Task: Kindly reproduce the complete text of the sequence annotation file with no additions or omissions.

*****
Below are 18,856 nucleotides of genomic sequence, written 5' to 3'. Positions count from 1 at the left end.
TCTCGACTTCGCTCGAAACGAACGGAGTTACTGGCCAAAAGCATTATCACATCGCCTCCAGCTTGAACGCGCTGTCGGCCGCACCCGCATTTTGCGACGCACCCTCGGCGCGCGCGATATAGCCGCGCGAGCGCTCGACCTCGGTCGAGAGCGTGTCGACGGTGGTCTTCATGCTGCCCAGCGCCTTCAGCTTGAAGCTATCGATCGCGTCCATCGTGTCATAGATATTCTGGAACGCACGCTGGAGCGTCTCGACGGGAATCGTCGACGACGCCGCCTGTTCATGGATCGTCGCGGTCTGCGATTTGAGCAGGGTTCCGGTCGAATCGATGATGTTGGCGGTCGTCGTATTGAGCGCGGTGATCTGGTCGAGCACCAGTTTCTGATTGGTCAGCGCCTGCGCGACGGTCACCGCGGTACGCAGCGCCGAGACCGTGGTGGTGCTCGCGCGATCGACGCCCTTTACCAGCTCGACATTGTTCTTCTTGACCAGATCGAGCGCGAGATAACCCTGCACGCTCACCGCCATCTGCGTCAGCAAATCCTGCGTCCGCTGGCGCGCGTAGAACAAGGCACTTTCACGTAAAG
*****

Below are 18,856 nucleotides of genomic sequence, written 5' to 3'. Positions count from 1 at the left end.
TCTCGACTTCGCTCGAAACGAACGGAGTTACTGGCCAAAAGCATTATCACATCGCCTCCAGCTTGAACGCGCTGTCGGCCGCACCCGCATTTTGCGACGCACCCTCGGCGCGCGCGATATAGCCGCGCGAGCGCTCGACCTCGGTCGAGAGCGTGTCGACGGTGGTCTTCATGCTGCCCAGCGCCTTCAGCTTGAAGCTATCGATCGCGTCCATCGTGTCATAGATATTCTGGAACGCACGCTGGAGCGTCTCGACGGGAATCGTCGACGACGCCGCCTGTTCATGGATCGTCGCGGTCTGCGATTTGAGCAGGGTTCCGGTCGAATCGATGATGTTGGCGGTCGTCGTATTGAGCGCGGTGATCTGGTCGAGCACCAGTTTCTGATTGGTCAGCGCCTGCGCGACGGTCACCGCGGTACGCAGCGCCGAGACCGTGGTGGTGCTCGCGCGATCGACGCCCTTTACCAGCTCGACATTGTTCTTCTTGACCAGATCGAGCGCGAGATAACCCTGCACGCTCACCGCCATCTGCGTCAGCAAATCCTGCGTCCGCTGGCGCGCGTAGAACAAGGCACTTTCACGTAAAG